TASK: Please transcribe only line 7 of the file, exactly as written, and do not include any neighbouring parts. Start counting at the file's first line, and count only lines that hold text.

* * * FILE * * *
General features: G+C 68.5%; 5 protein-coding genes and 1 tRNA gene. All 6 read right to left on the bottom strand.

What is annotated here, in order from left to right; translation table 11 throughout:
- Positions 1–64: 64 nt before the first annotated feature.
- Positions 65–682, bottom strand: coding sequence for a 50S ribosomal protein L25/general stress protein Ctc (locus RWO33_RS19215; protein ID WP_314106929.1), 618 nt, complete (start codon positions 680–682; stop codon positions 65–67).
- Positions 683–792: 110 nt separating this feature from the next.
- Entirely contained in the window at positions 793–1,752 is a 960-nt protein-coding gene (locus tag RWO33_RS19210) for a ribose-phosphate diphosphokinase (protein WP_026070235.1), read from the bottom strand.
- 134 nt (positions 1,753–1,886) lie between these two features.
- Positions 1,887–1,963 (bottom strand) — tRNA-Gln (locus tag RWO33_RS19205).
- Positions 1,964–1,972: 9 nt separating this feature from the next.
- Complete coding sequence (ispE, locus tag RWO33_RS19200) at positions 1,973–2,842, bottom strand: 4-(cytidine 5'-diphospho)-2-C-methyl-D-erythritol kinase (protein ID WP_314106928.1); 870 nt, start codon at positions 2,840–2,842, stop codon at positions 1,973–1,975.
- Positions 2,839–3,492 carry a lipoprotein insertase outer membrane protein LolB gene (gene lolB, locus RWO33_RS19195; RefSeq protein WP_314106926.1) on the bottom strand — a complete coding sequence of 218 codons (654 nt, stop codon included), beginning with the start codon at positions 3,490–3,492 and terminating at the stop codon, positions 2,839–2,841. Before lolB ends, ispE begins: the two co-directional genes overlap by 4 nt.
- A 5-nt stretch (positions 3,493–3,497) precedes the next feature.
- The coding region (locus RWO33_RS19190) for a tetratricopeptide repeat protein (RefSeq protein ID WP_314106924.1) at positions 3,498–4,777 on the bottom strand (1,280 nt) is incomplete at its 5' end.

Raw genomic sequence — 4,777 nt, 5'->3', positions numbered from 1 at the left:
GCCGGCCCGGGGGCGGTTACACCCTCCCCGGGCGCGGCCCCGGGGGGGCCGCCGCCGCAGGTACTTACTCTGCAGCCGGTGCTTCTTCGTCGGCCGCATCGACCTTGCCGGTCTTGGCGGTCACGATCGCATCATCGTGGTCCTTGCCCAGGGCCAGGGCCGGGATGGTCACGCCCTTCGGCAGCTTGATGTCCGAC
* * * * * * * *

- 134 nt (positions 1,753–1,886) lie between these two features.